After the first few weeks
In the weeks following the incident, you may find that you are still experiencing feelings of trauma. Some people say that they were able to get back to normal in that time. Everyone will have a very different experience, but what you are going through will be normal for you.
The same advice applies; look after yourself, reach out to people for support and avoid alcohol and drugs as a way to cope.
Try to continue to do the things that you enjoy; going out, walking the dog, playing sport, cooking, gardening – whatever makes you happy and fulfilled.
If you find that your symptoms are affecting your day-to-day life in a way that you are finding difficult to cope with, do not hesitate to contact your GP for help and advice. They will be able to signpost you to more specialist support if they feel that you would benefit from talking to a professional.
“I’d say to anyone who is going through this that time will really help. I felt in those early weeks and months that I would never be able to move on, that it would always dominate my thoughts.” – Jo
How can I cope with these feelings?
People who have experienced suicide at work told us what has helped them:
Give yourself time. It can take days, weeks, months or even longer to adjust. Don’t try to rush that recovery, your body and your mind will take as long as it needs to.
Allow yourself to feel a range of emotions. No two people will have the same reactions, so try not to compare yourself to anyone else. Nothing you are feeling is ‘wrong’, even if some of your emotions make you uncomfortable. These feelings will likely pass as time moves on.
Look after yourself. It may seem obvious but may not be easy. Looking after yourself after a traumatic event is incredibly important. Don’t forget the basics of caring for yourself like sleeping regularly and eating well.
Don’t face things alone. It can be difficult to talk about what has happened. You may not want to upset family and friends with details of something traumatic, or you may not have the words to talk about what you are going through. But when you’re able, being around other people can help you to recover well. You don’t have to talk about the experience you have had but take up any offers of support or a listening ear. Even just being with others can help.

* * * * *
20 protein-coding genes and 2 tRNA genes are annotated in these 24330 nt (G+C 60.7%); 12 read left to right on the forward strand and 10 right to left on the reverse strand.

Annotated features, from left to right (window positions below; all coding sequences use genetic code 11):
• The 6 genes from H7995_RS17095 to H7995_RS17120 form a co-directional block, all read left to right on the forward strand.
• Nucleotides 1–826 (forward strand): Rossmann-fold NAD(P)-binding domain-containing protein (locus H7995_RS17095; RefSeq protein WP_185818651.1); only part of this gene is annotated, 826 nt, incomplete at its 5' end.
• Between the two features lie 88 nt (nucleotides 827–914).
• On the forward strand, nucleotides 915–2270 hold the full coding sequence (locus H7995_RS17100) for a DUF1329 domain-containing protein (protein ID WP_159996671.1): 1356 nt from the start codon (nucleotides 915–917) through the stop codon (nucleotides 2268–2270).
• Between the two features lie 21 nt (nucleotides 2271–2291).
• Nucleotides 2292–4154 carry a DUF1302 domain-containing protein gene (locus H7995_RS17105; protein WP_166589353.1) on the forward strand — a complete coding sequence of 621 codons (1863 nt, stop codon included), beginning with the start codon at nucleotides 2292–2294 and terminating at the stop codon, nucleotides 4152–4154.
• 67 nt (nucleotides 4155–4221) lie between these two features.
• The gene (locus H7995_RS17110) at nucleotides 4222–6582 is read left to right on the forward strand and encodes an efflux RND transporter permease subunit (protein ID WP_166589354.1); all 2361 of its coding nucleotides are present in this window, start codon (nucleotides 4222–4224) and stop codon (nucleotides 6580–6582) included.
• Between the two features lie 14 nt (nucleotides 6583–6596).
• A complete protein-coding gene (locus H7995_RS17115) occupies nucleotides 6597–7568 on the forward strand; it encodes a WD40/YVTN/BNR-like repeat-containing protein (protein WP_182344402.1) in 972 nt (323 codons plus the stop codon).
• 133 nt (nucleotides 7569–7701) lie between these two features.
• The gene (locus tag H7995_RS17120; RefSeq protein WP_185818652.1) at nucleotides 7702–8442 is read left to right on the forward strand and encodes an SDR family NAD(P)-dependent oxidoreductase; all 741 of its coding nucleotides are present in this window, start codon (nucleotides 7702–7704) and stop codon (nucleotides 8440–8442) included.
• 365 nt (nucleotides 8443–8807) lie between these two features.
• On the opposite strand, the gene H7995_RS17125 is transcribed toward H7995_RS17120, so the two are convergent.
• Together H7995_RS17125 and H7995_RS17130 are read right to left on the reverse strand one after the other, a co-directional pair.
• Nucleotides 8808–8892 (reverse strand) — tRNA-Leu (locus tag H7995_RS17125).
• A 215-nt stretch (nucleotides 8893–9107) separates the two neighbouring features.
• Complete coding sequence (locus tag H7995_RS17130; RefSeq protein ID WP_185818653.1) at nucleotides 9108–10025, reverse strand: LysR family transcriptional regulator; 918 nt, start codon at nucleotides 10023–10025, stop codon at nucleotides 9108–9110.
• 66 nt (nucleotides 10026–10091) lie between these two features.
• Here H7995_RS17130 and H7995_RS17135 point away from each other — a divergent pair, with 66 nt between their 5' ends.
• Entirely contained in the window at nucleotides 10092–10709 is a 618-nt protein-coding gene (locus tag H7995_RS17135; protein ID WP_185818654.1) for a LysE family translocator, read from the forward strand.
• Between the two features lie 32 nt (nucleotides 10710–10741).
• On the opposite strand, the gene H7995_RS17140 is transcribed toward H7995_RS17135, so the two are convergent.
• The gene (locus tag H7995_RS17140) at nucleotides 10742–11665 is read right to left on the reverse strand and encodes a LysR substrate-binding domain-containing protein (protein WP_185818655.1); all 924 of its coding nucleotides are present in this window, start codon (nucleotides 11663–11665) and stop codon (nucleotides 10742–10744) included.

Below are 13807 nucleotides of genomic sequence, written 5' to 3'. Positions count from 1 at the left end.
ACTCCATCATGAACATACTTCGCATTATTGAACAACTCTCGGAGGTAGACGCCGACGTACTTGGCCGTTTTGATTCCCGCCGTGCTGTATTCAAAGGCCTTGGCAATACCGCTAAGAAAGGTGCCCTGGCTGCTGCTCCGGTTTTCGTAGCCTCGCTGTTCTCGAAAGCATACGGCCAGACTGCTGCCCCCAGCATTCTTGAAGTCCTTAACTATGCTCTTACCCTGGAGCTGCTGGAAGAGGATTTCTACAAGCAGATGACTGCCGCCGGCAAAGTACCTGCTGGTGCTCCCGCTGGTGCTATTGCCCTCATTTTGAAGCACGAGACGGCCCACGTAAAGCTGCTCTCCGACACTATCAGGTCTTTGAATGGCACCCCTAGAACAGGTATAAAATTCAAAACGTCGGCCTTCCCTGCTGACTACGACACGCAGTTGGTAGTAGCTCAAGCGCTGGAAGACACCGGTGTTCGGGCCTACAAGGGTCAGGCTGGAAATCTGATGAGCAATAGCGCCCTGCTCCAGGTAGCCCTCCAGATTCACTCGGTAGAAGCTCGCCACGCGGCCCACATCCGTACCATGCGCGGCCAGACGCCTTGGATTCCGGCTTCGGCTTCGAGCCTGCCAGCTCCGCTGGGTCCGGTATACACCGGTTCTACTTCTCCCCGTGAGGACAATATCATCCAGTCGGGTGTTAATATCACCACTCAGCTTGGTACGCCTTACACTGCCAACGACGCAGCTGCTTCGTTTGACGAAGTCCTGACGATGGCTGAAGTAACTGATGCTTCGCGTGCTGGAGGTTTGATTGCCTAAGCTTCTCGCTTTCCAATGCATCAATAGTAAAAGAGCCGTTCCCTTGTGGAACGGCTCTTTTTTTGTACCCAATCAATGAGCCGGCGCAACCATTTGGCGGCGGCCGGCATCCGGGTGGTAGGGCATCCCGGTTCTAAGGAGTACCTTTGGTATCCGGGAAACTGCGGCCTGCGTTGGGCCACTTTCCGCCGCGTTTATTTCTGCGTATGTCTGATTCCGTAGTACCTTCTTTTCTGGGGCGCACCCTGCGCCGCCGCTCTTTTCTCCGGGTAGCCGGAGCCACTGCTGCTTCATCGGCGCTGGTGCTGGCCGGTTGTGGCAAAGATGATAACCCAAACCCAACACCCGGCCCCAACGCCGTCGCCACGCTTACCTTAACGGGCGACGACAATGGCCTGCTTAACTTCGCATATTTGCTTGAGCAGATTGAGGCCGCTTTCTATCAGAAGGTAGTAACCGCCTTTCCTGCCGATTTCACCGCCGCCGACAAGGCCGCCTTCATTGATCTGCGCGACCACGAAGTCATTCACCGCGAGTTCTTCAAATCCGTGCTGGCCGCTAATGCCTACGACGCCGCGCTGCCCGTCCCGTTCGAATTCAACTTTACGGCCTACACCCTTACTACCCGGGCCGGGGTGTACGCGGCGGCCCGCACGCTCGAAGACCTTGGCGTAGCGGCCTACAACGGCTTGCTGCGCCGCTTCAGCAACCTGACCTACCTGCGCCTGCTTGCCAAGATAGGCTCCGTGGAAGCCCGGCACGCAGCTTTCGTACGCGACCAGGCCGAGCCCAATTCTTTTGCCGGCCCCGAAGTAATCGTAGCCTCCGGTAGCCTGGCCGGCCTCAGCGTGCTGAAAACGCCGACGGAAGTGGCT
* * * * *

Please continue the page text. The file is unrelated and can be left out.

Stick to your routine. Getting up at the same time, having the same daily routine and a regular bedtime can help you recover. There is nothing wrong with taking some time out to regain your energy, but as much as you can, stick to your regular daily routine. Get some fresh air and exercise when you can.
Try to stay away from drugs and alcohol. Instead of helping you to recover, they are more likely to make it harder to process and deal with what has happened.
How do I know if I need more help?
- You are struggling to do your job
- You are finding it difficult to sleep weeks after the event
- Your friends have noticed a change in you and encourage you to get help
- You do not want to do the things that used to make you happy
- You are drinking or smoking too much, or using drugs to cope with your feelings
- Around six weeks has passed and you do not feel any better
Most people will recover, some will need more help. There is no shame in asking for professional support. It’s important to remember what an enormous impact trauma has on our brain and our body.